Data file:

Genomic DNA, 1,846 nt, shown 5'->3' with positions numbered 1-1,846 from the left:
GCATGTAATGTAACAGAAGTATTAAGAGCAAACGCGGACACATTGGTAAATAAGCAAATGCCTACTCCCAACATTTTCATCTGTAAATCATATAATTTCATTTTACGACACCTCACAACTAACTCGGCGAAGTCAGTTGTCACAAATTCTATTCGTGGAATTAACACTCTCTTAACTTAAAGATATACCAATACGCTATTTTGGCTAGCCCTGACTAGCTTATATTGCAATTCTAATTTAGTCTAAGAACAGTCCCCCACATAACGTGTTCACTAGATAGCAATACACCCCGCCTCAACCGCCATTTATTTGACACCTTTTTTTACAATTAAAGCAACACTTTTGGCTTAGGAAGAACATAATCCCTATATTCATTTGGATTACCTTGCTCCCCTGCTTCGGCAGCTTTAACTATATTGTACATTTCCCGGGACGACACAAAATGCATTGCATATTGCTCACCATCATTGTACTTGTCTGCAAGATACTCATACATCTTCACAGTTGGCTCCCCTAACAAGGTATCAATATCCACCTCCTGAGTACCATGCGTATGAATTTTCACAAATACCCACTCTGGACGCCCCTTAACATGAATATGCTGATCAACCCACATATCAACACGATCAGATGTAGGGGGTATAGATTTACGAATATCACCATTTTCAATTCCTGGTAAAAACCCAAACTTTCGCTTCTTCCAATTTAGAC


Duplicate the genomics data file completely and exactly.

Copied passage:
Genomic DNA, 1,846 nt, shown 5'->3' with positions numbered 1-1,846 from the left:
GCATGTAATGTAACAGAAGTATTAAGAGCAAACGCGGACACATTGGTAAATAAGCAAATGCCTACTCCCAACATTTTCATCTGTAAATCATATAATTTCATTTTACGACACCTCACAACTAACTCGGCGAAGTCAGTTGTCACAAATTCTATTCGTGGAATTAACACTCTCTTAACTTAAAGATATACCAATACGCTATTTTGGCTAGCCCTGACTAGCTTATATTGCAATTCTAATTTAGTCTAAGAACAGTCCCCCACATAACGTGTTCACTAGATAGCAATACACCCCGCCTCAACCGCCATTTATTTGACACCTTTTTTTACAATTAAAGCAACACTTTTGGCTTAGGAAGAACATAATCCCTATATTCATTTGGATTACCTTGCTCCCCTGCTTCGGCAGCTTTAACTATATTGTACATTTCCCGGGACGACACAAAATGCATTGCATATTGCTCACCATCATTGTACTTGTCTGCAAGATACTCATACATCTTCACAGTTGGCTCCCCTAACAAGGTATCAATATCCACCTCCTGAGTACCATGCGTATGAATTTTCACAAATACCCACTCTGGACGCCCCTTAACATGAATATGCTGATCAACCCACATATCAACACGATCAGATGTAGGGGGTATAGATTTACGAATATCACCATTTTCAATTCCTGGTAAAAACCCAAACTTTCGCTTCTTCCAATTTAGAC